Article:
Was Jesus Mistaken?

Critics of Christ 2,000 years ago once saw His disciples walking through a field plucking heads of grain on the Sabbath and accused them of doing that which the Law of Moses forbade (Matthew 12:1-8; Mark 2:23-28). As was often His practice, Jesus responded to His enemies with a question (cf. Matthew 12:10-12; 15:2-3; 21:23-25). He asked: “Have you never read what David did when he was in need and hungry, he and those with him: how he went into the house of God in the days of Abiathar the high priest, and ate the showbread, which is not lawful to eat except for the priests, and also gave some to those who were with him?” (Mark 2:25-26). Nearly twenty centuries this side of the Pharisees’ criticisms, Christ’s critics today allege that He erred in His response. In an article titled, “Tough Questions for the Christian Church,” skeptic Dennis McKinsey stated:

How can it be that Jesus contradicts the Old Testament (1 Samuel 21:1-2), saying that Abiathar gave David the showbread instead of Ahimelech, and saying that David had men with him, when he was actually alone (Mark 2:25-26)? Does the church expect me to rely upon the teachings of a “son of God” who is demonstrably mistaken about what God’s Word says? (1998).

Supposedly, Christ mistakenly spoke of Abiathar when He should have said Ahimelech (1 Samuel 21:1), and referred to David’s companions when he allegedly had none at that time. Are these accusations justified? Was Jesus wrong?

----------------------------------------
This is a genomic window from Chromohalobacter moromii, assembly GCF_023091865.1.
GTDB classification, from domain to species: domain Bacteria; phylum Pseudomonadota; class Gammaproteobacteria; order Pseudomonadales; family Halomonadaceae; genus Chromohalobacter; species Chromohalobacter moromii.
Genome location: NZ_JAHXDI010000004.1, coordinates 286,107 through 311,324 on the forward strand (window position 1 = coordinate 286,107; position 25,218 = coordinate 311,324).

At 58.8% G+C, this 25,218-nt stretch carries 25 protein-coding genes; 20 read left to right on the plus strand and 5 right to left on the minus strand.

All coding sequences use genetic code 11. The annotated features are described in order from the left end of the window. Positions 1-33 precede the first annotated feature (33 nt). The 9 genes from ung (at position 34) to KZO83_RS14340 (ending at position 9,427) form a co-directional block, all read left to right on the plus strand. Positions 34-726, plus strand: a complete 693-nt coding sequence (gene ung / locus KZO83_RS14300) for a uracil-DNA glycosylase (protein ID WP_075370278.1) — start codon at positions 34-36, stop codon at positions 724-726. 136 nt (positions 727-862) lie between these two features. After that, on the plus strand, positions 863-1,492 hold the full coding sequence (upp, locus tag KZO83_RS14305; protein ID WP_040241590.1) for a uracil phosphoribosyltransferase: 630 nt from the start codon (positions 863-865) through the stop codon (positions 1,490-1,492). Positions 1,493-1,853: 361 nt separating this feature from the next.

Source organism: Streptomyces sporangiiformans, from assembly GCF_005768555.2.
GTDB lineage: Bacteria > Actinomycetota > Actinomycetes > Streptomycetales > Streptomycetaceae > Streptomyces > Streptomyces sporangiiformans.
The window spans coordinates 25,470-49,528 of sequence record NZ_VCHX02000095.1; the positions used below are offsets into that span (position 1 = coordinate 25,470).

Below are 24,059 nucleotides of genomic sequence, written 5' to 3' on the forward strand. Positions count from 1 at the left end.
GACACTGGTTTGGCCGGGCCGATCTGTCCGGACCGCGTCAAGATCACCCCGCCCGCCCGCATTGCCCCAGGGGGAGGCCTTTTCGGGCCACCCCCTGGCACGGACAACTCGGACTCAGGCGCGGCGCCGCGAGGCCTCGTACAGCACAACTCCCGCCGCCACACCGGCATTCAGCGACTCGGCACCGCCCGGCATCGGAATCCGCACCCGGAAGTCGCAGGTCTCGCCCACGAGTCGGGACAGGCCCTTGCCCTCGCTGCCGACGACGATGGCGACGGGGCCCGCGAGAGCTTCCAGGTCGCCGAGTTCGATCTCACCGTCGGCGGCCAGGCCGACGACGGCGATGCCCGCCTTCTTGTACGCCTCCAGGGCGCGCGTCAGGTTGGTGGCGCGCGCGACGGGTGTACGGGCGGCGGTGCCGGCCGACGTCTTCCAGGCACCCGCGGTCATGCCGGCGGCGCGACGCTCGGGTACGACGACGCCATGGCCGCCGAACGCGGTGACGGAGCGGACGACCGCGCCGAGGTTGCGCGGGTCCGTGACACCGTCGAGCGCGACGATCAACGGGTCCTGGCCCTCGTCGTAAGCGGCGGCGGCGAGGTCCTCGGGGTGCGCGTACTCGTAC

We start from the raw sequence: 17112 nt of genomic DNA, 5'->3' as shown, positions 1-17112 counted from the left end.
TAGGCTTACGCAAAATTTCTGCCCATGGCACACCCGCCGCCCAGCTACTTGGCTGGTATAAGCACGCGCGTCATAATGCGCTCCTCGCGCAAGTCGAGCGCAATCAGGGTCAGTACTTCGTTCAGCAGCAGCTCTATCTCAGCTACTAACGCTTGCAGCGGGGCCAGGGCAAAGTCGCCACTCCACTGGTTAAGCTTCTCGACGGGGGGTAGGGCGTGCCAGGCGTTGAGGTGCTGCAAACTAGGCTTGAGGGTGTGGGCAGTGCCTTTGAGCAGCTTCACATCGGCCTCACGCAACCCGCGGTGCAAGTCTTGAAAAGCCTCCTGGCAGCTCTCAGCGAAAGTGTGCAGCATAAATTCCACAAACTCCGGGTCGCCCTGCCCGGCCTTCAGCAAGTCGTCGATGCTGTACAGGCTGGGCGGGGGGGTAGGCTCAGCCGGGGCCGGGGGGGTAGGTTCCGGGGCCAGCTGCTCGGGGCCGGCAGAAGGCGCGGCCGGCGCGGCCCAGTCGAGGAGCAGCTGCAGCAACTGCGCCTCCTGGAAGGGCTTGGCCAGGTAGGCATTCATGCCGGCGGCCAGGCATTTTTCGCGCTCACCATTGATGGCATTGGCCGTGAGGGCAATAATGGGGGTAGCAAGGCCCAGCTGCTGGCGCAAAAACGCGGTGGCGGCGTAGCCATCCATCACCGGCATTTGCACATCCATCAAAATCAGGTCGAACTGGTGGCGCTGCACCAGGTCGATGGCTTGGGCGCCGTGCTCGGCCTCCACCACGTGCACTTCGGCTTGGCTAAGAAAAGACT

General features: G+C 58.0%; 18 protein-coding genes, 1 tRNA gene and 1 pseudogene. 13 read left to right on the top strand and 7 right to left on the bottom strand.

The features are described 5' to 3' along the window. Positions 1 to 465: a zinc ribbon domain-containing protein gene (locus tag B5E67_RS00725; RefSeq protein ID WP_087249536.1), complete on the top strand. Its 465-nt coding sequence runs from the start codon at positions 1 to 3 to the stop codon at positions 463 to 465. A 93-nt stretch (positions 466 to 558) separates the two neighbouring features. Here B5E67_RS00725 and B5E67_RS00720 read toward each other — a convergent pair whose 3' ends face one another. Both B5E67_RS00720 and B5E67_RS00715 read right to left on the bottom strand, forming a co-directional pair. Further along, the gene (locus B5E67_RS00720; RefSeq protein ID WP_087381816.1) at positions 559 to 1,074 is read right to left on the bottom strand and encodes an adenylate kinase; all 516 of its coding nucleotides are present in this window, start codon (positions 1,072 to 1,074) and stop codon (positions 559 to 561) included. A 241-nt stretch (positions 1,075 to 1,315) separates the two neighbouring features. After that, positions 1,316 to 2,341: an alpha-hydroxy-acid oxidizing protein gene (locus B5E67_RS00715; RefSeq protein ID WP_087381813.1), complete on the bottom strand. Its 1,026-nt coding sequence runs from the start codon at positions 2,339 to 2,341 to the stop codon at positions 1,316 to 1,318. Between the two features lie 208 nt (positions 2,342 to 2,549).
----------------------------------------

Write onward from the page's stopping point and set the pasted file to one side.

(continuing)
Admittedly, 1 Samuel 21:1 does speak of David visiting “Ahimelech the priest,” rather than Abiathar. However, when Jesus spoke of this event 1,000 years later, He did not say that “Abiathar gave David the showbread,” as McKinsey alleged. Jesus referred to the event as occurring “in the time of Abiathar the high priest” (NASB, emp. added; Greek epi Abiathar archiereos) or “in the days of Abiathar the high priest” (cf. KJV, NKJV, NIV, emp. added), and not necessarily while Abiathar was the high priest. According to Danker, Arndt, and Gingrich in their Greek-English Lexicon of the New Testament, the word epi can function simply as a “marker of temporal associations,” meaning simply “in the time of, at, on, for” (2000, p. 367). The phrase “in the time/days of” may be intended to modify Abiathar’s entire life, rather than just his priesthood. And, his “priesthood” could have been mentioned merely to clarify the person to whom Jesus was referring. The fact is, Abiathar was a son of Ahimelech, and served as high priest during the reign of King David (cf. 1 Kings 1:7). What’s more, based upon how much more information the Bible gives us about Abiathar, he was probably much more well known than his father among the Jews.

If someone today were to speak of how many Christians were imprisoned “in the days of Paul, the apostle,” it may be that he actually was referring to the time before Paul became an apostle, yet still referred to him as “Paul, the apostle.” Such language would not force one to conclude that the reference to the imprisonment of Christians must be confined to the time when Paul was an apostle. Similarly, since Jesus did not specifically say that Abiathar was the high priest who ministered to David, but simply that the event occurred during the lifetime of Abiathar (who later became the high priest), the allegation that Jesus erred is superfluous.